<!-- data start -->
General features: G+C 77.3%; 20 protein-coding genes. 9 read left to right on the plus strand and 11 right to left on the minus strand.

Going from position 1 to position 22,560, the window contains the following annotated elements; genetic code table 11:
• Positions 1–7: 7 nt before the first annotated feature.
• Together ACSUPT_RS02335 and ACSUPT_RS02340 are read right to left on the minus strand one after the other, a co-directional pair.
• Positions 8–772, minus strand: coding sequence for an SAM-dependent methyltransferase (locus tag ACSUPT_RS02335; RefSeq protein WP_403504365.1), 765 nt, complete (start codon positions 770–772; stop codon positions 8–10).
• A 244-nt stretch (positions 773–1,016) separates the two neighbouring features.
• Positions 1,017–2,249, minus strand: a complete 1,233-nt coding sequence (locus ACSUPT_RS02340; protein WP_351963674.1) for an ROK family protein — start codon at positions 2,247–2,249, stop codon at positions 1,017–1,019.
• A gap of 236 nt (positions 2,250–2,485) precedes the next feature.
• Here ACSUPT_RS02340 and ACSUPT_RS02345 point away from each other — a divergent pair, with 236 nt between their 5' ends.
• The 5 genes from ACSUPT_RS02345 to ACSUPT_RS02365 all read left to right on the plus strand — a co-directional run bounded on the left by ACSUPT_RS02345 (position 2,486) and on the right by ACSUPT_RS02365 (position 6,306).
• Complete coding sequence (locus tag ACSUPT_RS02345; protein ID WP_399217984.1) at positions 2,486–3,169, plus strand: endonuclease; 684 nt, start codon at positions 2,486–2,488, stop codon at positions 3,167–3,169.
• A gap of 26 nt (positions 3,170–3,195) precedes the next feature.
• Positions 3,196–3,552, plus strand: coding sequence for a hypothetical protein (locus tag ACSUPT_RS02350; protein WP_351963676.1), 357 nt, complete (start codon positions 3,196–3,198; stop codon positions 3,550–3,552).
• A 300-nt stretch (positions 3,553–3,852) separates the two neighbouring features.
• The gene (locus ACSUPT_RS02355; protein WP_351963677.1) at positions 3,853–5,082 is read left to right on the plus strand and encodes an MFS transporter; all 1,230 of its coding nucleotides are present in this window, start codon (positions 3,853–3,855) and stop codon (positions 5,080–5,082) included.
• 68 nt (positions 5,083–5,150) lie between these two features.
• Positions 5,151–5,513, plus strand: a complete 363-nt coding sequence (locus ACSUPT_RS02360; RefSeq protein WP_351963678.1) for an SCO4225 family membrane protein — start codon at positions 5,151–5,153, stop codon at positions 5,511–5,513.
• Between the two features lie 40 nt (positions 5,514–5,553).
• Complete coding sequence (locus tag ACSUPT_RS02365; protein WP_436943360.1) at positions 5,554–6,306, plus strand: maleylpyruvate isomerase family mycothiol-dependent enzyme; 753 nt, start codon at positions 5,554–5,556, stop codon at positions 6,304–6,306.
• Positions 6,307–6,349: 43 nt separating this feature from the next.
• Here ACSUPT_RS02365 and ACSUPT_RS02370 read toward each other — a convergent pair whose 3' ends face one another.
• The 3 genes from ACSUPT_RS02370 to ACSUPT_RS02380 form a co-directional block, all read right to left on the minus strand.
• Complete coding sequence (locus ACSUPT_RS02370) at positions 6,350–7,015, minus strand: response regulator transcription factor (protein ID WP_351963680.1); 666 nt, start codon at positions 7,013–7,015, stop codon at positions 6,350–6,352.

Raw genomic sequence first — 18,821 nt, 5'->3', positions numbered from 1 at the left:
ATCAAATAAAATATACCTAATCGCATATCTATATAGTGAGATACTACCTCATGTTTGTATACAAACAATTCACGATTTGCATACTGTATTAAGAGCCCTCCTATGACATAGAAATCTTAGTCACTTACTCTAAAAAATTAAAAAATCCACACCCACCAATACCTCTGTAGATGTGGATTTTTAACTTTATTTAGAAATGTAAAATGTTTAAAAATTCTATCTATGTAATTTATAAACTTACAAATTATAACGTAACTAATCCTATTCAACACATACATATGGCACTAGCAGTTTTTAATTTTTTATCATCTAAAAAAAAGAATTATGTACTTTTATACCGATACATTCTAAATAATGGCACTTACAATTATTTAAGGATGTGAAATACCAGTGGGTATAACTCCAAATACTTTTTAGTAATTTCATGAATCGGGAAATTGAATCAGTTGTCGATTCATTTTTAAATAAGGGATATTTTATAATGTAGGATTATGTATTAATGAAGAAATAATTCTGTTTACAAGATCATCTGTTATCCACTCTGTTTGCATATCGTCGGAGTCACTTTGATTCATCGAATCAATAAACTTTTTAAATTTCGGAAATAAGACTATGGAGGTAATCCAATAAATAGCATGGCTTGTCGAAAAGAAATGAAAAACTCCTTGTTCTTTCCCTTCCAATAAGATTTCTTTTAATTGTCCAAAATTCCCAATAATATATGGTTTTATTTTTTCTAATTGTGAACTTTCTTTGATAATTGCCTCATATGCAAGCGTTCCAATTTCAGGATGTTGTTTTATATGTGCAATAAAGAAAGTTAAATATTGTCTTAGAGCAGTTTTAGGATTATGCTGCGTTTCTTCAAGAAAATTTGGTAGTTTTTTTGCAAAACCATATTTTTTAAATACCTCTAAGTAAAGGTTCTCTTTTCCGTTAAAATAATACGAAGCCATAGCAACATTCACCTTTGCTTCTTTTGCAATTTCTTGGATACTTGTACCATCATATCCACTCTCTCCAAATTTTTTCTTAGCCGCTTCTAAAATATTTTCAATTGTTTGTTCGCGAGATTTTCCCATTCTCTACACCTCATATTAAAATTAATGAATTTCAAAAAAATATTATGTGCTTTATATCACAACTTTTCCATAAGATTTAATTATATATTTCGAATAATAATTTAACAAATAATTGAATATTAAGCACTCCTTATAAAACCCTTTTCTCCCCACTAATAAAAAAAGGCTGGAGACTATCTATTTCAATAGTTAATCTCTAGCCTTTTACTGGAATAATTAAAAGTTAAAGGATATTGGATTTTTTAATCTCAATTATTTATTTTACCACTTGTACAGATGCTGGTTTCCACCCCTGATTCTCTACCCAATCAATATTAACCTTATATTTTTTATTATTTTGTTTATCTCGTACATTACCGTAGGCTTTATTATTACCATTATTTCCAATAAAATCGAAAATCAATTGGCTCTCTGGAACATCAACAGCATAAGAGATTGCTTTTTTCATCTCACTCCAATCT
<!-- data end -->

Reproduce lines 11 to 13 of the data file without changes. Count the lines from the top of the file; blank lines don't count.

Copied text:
• Complete coding sequence (locus tag ACSUPT_RS02345; protein ID WP_399217984.1) at positions 2,486–3,169, plus strand: endonuclease; 684 nt, start codon at positions 2,486–2,488, stop codon at positions 3,167–3,169.
• A gap of 26 nt (positions 3,170–3,195) precedes the next feature.
• Positions 3,196–3,552, plus strand: coding sequence for a hypothetical protein (locus tag ACSUPT_RS02350; protein WP_351963676.1), 357 nt, complete (start codon positions 3,196–3,198; stop codon positions 3,550–3,552).